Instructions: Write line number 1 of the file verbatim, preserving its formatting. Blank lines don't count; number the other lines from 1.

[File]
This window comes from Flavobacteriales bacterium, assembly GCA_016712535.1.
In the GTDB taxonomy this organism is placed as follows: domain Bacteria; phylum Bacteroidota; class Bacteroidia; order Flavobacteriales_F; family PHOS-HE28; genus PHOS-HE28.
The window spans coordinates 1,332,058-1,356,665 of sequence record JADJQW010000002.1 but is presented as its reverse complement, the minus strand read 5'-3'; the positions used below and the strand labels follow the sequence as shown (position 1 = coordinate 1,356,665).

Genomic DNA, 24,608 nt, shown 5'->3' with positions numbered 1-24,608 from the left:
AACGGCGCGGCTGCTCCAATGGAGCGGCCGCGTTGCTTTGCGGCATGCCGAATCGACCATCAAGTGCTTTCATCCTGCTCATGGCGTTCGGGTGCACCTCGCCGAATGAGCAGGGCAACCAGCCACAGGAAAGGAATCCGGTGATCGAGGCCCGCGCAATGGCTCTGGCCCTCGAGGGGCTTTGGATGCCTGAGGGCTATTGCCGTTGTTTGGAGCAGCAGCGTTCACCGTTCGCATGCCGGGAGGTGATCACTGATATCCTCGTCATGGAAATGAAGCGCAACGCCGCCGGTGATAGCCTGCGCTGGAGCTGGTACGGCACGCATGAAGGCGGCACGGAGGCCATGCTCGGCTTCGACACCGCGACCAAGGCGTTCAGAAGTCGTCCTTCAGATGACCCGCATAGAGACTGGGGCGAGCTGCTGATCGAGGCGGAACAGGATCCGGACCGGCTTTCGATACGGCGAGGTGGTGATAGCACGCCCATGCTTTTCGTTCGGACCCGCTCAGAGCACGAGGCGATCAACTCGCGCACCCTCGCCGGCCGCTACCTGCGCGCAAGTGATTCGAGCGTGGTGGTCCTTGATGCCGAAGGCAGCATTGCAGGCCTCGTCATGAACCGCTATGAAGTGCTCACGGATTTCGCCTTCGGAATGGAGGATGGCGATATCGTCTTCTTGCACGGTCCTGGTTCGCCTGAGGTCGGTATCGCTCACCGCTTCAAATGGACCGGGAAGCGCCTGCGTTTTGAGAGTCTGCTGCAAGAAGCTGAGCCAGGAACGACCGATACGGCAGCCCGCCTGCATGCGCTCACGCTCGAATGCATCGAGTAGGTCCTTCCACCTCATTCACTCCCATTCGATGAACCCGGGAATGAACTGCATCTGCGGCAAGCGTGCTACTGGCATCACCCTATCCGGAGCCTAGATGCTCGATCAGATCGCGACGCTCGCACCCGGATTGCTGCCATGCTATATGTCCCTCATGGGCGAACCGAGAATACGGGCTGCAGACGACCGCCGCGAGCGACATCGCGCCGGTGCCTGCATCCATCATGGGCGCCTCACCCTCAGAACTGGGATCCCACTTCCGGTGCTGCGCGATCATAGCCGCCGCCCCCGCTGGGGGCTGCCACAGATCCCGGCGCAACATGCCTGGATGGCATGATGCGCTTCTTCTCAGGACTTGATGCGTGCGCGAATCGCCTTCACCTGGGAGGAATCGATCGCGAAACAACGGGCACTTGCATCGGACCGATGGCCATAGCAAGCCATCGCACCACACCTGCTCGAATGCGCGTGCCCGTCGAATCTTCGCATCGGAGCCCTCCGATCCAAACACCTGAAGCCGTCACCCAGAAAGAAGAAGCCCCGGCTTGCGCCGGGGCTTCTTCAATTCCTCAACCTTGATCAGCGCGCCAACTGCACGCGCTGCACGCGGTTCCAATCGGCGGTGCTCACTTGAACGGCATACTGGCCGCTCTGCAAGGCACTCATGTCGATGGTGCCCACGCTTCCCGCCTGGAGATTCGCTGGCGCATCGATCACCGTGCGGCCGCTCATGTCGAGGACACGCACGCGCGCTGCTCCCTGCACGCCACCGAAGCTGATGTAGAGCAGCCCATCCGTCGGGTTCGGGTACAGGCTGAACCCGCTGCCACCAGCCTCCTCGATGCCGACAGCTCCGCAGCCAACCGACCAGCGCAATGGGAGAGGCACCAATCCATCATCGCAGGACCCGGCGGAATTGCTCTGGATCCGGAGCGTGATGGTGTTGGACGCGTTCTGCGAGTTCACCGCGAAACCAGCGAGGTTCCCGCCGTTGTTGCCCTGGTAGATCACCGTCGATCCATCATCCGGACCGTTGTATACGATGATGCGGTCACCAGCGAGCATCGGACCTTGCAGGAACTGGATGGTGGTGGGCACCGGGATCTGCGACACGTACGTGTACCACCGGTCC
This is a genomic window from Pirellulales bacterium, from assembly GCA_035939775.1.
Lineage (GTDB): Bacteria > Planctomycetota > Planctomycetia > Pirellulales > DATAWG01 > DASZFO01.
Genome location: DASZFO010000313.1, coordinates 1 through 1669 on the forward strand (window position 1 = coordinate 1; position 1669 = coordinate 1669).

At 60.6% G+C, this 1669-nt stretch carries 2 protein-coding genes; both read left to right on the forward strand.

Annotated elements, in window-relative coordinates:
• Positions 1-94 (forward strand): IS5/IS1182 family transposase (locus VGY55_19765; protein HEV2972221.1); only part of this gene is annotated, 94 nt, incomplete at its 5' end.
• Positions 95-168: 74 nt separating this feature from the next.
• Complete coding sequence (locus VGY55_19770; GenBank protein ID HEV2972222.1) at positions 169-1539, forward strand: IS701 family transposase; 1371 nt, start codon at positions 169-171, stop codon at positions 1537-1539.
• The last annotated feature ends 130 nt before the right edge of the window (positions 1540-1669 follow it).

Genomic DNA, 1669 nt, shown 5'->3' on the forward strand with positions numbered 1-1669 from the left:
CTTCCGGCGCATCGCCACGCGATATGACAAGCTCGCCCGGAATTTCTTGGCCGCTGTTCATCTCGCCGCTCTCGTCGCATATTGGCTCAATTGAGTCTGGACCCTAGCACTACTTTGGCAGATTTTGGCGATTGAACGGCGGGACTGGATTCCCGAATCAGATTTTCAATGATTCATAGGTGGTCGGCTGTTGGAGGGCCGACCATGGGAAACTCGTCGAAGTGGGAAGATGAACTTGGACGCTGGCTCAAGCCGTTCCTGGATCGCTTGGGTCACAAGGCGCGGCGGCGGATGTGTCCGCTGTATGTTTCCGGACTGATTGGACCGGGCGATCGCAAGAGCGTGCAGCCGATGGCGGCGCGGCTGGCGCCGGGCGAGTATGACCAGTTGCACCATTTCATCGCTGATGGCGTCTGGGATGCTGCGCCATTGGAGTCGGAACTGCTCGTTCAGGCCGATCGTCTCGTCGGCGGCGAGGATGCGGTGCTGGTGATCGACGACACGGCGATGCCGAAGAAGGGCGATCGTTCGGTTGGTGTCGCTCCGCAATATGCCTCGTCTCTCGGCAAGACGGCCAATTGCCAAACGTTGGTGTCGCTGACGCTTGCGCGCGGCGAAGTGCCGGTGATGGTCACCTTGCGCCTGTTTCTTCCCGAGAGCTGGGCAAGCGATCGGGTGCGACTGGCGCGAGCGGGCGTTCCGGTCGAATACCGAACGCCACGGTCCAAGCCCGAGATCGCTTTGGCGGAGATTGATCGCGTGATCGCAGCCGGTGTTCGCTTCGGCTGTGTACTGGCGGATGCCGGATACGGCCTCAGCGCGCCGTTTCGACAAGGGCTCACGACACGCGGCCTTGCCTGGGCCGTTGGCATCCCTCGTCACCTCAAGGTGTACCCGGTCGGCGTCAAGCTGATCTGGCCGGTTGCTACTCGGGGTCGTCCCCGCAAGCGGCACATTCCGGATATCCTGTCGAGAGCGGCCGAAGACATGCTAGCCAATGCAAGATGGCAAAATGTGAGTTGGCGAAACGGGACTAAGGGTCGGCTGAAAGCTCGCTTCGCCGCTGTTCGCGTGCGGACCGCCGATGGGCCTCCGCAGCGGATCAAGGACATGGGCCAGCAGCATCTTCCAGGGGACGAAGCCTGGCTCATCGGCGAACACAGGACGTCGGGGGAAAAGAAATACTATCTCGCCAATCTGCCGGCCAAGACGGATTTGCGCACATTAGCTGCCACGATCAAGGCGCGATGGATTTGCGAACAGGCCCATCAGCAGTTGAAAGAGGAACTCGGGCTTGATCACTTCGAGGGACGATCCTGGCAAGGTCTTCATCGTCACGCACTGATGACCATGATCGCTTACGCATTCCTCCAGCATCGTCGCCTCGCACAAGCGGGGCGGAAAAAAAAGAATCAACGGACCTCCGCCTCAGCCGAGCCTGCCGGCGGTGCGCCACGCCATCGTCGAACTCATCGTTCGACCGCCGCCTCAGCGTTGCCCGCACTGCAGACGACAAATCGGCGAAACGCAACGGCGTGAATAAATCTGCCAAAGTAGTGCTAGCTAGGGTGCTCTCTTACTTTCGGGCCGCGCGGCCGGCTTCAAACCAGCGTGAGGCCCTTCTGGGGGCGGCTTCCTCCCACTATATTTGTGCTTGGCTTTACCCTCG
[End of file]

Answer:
This window comes from Flavobacteriales bacterium, assembly GCA_016712535.1.